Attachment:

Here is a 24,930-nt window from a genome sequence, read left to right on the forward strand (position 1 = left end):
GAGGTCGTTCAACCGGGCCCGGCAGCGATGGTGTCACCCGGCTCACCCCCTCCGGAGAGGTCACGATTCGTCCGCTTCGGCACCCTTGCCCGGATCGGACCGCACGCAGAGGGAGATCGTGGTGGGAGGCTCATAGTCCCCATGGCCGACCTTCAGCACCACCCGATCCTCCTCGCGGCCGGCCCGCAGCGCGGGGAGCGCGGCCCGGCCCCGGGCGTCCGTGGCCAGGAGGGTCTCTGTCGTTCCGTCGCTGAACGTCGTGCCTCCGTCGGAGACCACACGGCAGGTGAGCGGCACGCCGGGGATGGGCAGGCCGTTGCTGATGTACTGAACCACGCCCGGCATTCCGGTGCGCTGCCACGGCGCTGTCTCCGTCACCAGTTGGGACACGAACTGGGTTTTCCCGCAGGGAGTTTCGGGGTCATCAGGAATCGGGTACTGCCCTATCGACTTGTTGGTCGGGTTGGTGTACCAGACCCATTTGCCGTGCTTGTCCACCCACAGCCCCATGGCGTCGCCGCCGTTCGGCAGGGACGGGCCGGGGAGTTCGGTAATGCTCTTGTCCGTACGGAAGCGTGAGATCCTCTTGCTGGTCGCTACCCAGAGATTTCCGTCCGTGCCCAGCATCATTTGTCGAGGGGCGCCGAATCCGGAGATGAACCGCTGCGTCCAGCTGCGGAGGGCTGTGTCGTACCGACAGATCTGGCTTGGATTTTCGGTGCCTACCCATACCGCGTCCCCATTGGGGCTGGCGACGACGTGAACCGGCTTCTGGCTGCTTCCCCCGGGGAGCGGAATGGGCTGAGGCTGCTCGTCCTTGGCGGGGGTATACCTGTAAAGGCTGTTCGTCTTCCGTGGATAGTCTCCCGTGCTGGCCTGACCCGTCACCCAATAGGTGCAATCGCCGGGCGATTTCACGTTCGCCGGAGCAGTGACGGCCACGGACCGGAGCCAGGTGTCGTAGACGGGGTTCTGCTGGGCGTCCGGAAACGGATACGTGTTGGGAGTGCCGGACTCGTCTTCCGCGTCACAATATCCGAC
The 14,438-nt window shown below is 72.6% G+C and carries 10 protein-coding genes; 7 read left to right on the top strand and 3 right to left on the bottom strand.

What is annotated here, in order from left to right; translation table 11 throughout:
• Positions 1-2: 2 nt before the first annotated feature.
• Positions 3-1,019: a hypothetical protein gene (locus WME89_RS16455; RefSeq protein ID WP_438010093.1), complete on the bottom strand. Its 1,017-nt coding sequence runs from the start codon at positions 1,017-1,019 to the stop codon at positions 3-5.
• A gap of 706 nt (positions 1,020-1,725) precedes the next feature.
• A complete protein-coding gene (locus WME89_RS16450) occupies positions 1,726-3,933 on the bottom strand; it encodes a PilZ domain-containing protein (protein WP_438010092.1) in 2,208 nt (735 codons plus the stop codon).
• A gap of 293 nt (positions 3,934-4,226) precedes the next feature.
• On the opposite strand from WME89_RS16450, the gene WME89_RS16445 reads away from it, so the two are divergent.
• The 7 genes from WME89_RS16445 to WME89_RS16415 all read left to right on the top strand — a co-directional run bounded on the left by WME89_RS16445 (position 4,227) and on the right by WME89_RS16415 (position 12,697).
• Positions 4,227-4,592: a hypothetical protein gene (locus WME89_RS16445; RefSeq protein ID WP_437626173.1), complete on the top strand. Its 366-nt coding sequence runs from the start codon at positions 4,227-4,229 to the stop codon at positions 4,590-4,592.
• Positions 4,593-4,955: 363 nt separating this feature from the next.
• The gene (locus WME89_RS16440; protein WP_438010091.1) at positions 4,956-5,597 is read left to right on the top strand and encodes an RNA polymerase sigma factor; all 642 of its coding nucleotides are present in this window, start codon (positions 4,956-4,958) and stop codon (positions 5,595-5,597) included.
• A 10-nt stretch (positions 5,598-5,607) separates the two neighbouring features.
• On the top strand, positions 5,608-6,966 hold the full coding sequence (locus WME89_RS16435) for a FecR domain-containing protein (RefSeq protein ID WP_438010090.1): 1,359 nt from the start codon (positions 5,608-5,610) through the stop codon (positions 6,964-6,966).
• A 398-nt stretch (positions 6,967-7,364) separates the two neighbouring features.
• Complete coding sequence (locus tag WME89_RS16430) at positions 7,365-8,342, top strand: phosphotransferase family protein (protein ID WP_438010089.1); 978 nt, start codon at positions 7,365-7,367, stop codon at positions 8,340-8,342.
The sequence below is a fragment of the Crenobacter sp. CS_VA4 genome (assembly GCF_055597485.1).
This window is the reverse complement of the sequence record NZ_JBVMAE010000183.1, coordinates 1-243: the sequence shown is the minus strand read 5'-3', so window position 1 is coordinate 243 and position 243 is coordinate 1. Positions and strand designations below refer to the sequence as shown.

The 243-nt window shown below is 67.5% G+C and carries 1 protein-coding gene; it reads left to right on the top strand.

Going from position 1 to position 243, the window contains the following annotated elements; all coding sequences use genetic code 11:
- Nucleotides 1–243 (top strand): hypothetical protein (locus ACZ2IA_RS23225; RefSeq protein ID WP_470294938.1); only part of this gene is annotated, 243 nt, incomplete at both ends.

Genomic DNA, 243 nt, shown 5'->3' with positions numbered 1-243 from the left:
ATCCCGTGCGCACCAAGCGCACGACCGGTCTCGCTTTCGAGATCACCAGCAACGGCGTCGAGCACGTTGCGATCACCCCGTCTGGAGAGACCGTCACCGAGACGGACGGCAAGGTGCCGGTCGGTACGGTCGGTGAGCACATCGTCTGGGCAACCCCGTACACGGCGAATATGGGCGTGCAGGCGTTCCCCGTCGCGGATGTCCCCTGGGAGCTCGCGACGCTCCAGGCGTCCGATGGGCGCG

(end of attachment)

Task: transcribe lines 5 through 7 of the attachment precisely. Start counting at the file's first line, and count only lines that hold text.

• Positions 1-2: 2 nt before the first annotated feature.
• Positions 3-1,019: a hypothetical protein gene (locus WME89_RS16455; RefSeq protein ID WP_438010093.1), complete on the bottom strand. Its 1,017-nt coding sequence runs from the start codon at positions 1,017-1,019 to the stop codon at positions 3-5.
• A gap of 706 nt (positions 1,020-1,725) precedes the next feature.